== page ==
Hundreds of truck drivers, owners, families and big rig fans headed to the Goulburn Recreation Area on Saturday, either as part of the convoy or as spectators, to participate in the fundraising family day that is Goulburn’s Convoy for Kids.
Goulburn's Convoy for Kids is an event that many in the road transport industry look forward to each year. It is a chance to unite for a great cause, helping kids with serious health issues and their families in the local community.
As can be seen by the banners of some of the local and visiting trucks each year the fundraising event is often a personal one, with memorial banners commemorating the lives of young people who have lost a fight with disease being close to the hearts of drivers or the companies those in the companies they represent.
This year's convoy had more than 184 registered entries ranging in size from a 44-year-old 360cc Honda “rice burner” tray top from Gunning to massive, near new prime movers capable of hauling large payload road trains.
Trucks came from Sydney, Wagga Wagga, the Southern Highlands, Wollongong, Ulladulla and many places between.
While there are several of these rallies held at various times throughout the year the Goulburn event is a favourite of many who attend.
Neville Storey who owns a transport company in Ulladulla endeavours to attend each year. He and his mates from the Western Sydney Historic Truck Club are dedicated to preserving some of the machines that have helped build and transport provisions throughout the country. While running successful businesses many of these people have a soft spot for the older machines they grew up with or that became personal and sentimental favourites.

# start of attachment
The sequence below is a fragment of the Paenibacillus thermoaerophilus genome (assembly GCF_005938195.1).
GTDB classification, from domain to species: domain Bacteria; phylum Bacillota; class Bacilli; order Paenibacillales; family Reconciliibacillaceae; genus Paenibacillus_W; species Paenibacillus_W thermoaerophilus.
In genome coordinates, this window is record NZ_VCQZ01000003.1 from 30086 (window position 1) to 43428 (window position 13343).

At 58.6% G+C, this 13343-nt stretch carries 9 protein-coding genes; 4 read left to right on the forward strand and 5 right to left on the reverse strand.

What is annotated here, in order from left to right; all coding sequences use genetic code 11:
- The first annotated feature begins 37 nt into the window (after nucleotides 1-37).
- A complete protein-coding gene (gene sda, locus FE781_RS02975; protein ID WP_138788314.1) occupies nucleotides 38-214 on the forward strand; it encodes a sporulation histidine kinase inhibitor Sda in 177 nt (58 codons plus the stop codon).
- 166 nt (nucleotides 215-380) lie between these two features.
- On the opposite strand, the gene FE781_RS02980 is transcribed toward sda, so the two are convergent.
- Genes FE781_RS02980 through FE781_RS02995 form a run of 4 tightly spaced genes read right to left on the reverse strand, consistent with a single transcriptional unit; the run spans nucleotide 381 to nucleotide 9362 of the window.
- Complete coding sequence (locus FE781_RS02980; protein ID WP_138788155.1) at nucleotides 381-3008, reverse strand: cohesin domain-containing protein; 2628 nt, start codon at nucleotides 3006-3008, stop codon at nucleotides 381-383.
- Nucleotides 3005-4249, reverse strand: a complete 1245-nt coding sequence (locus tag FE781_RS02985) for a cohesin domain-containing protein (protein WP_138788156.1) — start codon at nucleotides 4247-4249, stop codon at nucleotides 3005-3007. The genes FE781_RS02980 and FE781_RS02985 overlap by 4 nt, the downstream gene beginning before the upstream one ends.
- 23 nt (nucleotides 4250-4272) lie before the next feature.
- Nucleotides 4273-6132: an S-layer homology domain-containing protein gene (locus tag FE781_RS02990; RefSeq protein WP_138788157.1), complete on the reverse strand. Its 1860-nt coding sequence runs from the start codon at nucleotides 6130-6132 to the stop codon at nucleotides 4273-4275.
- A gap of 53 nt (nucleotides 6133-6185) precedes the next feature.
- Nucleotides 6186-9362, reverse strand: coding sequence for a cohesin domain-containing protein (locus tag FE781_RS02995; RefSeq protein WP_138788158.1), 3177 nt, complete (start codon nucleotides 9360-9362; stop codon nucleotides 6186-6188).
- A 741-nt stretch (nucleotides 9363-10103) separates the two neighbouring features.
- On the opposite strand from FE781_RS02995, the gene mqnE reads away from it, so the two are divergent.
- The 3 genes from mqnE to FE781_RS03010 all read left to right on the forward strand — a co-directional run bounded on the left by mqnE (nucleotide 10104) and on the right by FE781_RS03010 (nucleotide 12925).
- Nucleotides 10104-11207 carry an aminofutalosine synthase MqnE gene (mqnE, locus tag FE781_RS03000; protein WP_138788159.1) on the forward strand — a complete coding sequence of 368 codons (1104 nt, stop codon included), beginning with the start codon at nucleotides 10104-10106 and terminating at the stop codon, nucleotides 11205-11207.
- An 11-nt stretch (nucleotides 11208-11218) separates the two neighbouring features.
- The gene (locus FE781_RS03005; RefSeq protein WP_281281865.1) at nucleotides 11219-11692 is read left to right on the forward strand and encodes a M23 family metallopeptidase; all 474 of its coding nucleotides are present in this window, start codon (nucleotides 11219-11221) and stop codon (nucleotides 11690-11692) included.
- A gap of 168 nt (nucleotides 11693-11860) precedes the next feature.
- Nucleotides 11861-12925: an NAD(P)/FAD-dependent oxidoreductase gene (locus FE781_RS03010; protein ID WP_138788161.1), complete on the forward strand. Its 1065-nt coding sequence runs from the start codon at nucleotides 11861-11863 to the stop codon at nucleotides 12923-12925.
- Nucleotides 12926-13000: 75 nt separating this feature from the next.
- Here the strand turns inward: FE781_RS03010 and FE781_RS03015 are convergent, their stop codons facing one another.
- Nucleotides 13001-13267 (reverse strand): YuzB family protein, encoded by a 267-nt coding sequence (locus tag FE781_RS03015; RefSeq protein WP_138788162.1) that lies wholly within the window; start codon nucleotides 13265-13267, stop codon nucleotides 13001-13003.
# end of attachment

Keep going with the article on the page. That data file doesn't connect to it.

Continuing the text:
The transport industry is a way of life for most of these people and they enjoy sharing their passion.
Storey's story is typical of many in the industry. His father was a truck driver and right from a young age Neville wanted to be a truck driver. His interest continued through High School. Despite completing his HSC he went truck driving as soon as he could eventually becoming the owner of a successful freight business.
The huge number of local and district trucks involved in the convoy is an indication of the importance of the transport industry to the Goulburn community.
The Goulburn Convoy now ends with a fundraising carnival including rides for the kids, a tug-o-war stalls, music and an auction with a distinctly transport industry flavour. It is held at the Recreation Area where there is plenty of parking for the trucks and the drivers can enjoy a time of catching up with friends and lunch as well as participating in the other activities.
The community at large really gets behind this event, as evidenced not only by the big turnout, but also by the generosity of some of the bidders for the lead truck.
Neil Madden’s massive $19,000 bid for the lead truck is indicative of the generosity shown by the industry.
Goulburn Convoy for Kids president Bryan Webb said that the event which outgrew Belmore Park a few years ago has continued to grow in popularity.
“The Convoy for Kids is one of those special events, where all money raised goes to help local kids and families in need, he said. “Specifically, it supports children with cancer, terminal illness or a permanent disability and all money stays in the Goulburn community.
“I want to thank all the committee and helpers on the day who did a fantastic job. There were lots of families and children that we assist were out there, which is fantastic,” he said.
Mr Webb also made a special mention of Budget Petrol owners Stefan and Arthur Petalotis, who donated $5000 worth of fuel to the lead truck winning bidder.